The oil price collapse, which occurred in 2014–2015, put intense economic pressure on small and mid-sized onshore operators. To remain profitable, many companies attempted to improve operational efficiency by increasing production and reducing associated costs. To provide additional value, service providers focused on developing digital solutions to help achieve the goal. But in this fiscally challenging environment, producers must carefully balance the value of the technological solution against what is economically viable from an operational standpoint.
One facet of the operation that can be readily improved is reducing the number of wellsite visits made by field personnel. To further improve overall efficiency, it is imperative to capture the value and field experience of each pumper by fully leveraging the data, using technology that enables them to manage a larger number of wells. Most operators start small, with limited wells, but through acquisition and drilling new wells, their portfolio can grow quickly. These new wells must be worked without increasing operational costs to manage the additional production. While most companies have a degree of automation already installed within their operations, many do not have an integrated supervisory control and data acquisition (SCADA) network in place. To solve the issue, smaller and mid-sized companies required a cost-effective digital solution.
The answer is a scalable cloud-based oil-and-gas-focused production platform that uses proven SCADA technology and protocols to enable companies to change their workflows, to operate and produce by exception. Last year, ABB Energy Industries launched the ABB Ability Wellhead Manager, which overcomes the lack of network infrastructure by using cloud-based services to gather information about onshore upstream assets, Fig. 1. The system allows operators to gain insight into their production assets anywhere in the world, while enabling remote workers to connect in real time—supporting enhanced teamwork and productivity for optimal results.
The powerful solution addresses the core issues associated with minimizing operational costs, while providing a safe environment to reduce excessive travel to wellsites. For example, by providing immediate access to data, alarms and call-out notifications to mitigate downtime and reduce risk. In this way, companies can prevent issues proactively, predict productivity, and easily scale up or down, as required.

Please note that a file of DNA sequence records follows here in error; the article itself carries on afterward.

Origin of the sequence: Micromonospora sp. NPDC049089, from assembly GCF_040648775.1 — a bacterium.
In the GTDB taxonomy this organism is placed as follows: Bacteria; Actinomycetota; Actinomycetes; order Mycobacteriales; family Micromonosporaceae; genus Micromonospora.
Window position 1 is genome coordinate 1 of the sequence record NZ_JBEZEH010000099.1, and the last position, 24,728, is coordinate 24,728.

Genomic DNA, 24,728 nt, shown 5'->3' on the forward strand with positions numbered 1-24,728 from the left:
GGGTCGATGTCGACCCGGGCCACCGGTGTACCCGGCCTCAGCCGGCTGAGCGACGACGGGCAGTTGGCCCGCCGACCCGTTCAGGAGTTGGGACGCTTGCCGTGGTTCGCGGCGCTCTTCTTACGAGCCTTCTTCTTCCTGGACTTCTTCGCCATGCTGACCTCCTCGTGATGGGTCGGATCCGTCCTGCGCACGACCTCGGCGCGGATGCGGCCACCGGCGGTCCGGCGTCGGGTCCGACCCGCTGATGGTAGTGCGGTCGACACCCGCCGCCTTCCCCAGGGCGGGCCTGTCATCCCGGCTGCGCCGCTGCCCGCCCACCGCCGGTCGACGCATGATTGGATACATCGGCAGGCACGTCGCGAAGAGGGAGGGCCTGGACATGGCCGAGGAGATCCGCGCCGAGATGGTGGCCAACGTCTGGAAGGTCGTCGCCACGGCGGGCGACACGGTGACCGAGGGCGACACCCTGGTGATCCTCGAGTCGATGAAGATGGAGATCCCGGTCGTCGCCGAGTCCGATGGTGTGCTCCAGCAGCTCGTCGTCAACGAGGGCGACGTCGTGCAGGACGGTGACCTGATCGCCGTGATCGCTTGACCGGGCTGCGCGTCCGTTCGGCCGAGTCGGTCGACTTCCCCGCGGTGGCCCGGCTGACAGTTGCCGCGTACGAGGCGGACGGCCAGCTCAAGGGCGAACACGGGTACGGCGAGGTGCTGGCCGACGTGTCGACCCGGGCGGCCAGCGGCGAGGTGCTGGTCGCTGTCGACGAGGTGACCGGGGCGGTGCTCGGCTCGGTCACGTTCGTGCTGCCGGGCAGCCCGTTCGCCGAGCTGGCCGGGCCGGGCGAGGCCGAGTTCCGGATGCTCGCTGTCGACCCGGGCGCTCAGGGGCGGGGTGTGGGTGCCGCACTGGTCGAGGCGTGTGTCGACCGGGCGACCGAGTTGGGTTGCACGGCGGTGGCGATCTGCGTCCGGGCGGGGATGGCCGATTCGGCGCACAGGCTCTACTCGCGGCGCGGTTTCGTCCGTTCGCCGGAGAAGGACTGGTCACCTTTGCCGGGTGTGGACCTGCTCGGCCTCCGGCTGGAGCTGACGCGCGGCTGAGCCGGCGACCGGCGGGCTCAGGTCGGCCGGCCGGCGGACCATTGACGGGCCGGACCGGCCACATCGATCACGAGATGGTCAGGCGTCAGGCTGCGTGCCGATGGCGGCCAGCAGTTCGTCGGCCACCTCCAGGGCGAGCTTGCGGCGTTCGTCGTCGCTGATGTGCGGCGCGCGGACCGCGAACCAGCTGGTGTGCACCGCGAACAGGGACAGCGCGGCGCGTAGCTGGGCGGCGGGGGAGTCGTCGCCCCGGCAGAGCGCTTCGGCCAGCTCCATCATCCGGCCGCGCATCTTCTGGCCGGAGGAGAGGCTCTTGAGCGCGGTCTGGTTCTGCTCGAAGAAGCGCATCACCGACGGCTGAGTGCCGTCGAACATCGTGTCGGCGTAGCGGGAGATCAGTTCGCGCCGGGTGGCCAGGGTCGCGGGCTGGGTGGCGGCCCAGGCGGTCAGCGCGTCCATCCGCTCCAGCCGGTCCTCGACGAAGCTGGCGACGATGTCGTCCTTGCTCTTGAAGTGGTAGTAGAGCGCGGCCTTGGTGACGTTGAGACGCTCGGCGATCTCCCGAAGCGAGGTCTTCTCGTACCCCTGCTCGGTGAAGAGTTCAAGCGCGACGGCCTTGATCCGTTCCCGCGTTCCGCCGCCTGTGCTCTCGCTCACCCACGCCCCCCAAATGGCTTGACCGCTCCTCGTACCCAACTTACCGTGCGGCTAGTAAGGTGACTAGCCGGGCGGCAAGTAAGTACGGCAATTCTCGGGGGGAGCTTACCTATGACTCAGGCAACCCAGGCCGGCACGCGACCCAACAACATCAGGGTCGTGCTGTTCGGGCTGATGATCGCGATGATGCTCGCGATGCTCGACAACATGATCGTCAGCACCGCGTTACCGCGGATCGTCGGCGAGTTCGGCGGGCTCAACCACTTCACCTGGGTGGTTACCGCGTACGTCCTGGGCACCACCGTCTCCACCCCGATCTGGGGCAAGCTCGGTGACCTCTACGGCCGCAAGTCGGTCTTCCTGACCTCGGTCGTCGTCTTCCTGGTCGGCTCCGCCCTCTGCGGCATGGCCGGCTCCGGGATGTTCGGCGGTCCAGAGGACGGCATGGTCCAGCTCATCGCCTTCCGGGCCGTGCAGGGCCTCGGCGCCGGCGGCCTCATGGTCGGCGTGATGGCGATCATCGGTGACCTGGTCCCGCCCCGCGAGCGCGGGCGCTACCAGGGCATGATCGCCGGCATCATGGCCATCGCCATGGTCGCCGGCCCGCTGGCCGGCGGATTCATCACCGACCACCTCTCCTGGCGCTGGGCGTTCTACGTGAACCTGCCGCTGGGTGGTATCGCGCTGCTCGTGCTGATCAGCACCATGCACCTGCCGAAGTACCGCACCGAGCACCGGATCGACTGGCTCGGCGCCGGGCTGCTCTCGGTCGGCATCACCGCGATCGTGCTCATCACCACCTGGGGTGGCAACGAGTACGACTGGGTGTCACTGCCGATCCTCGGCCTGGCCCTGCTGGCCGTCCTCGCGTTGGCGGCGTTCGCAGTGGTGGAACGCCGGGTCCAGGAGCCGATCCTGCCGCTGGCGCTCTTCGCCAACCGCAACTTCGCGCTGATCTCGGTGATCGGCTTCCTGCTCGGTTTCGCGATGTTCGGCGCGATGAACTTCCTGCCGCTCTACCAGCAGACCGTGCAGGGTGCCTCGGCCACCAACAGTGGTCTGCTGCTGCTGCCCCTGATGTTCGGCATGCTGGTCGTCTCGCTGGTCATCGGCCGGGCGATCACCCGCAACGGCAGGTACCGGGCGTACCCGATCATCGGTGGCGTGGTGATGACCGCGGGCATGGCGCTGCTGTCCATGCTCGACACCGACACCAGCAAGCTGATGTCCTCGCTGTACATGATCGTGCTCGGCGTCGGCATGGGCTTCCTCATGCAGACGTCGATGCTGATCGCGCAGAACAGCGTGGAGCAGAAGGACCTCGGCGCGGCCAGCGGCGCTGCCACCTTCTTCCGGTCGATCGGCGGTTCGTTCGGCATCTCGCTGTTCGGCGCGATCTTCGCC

Working with Microsoft and their Azure Cloud, ABB has taken its traditional SCADA applications and converted them for cloud functions and databases, leveraging low-cost storage inside the cloud. This functionality has eliminated the need for installed software and moved it to a service computing model that Microsoft has rolled out for standard computer applications.
From a security standpoint, the new technology offers a clear advantage of a highly secure infrastructure and database. And because the information is updated constantly, there is no need to wait for an automation vendor to issue a software update. The move to a more agile development methodology enables users to roll-out new features in as little as three weeks. This gives operators the ability to move away from a compiled DVD, which can take between six months and a year to release.
Advanced technology for small and mid-sized operators. Because the ABB Ability Wellhead Platform utilizes IoT and related technologies, more operators can now extract critical production data from their wellheads. The system allows engineers to focus their full attention on solving inefficiencies by analyzing historical performance data and taking corrective actions to improve production and cut costs.
The open nature of the new system enables it to store data in Azure and serve as an overall platform, making it different from a pure SCADA host. There are multiple application programming interfaces (API) that are readily accessible to work with ABB, including the company’s Alarm Insight and Safety Insight portfolio, or third-party partner suppliers.